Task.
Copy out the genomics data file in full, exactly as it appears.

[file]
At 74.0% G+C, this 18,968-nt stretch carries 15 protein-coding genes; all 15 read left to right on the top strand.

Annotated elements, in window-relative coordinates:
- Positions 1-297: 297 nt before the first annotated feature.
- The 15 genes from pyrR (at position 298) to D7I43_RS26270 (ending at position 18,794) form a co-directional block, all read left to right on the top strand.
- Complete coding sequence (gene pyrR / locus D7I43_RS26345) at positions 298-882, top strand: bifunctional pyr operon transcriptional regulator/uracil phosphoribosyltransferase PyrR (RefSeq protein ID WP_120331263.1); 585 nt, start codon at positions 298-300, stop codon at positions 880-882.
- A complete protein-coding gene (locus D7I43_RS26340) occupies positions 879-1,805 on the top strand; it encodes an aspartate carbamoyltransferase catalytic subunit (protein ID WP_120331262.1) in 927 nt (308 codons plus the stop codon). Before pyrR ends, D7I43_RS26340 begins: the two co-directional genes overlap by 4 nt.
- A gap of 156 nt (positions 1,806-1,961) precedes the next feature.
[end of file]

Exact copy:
At 74.0% G+C, this 18,968-nt stretch carries 15 protein-coding genes; all 15 read left to right on the top strand.

Annotated elements, in window-relative coordinates:
- Positions 1-297: 297 nt before the first annotated feature.
- The 15 genes from pyrR (at position 298) to D7I43_RS26270 (ending at position 18,794) form a co-directional block, all read left to right on the top strand.
- Complete coding sequence (gene pyrR / locus D7I43_RS26345) at positions 298-882, top strand: bifunctional pyr operon transcriptional regulator/uracil phosphoribosyltransferase PyrR (RefSeq protein ID WP_120331263.1); 585 nt, start codon at positions 298-300, stop codon at positions 880-882.
- A complete protein-coding gene (locus D7I43_RS26340) occupies positions 879-1,805 on the top strand; it encodes an aspartate carbamoyltransferase catalytic subunit (protein ID WP_120331262.1) in 927 nt (308 codons plus the stop codon). Before pyrR ends, D7I43_RS26340 begins: the two co-directional genes overlap by 4 nt.
- A gap of 156 nt (positions 1,806-1,961) precedes the next feature.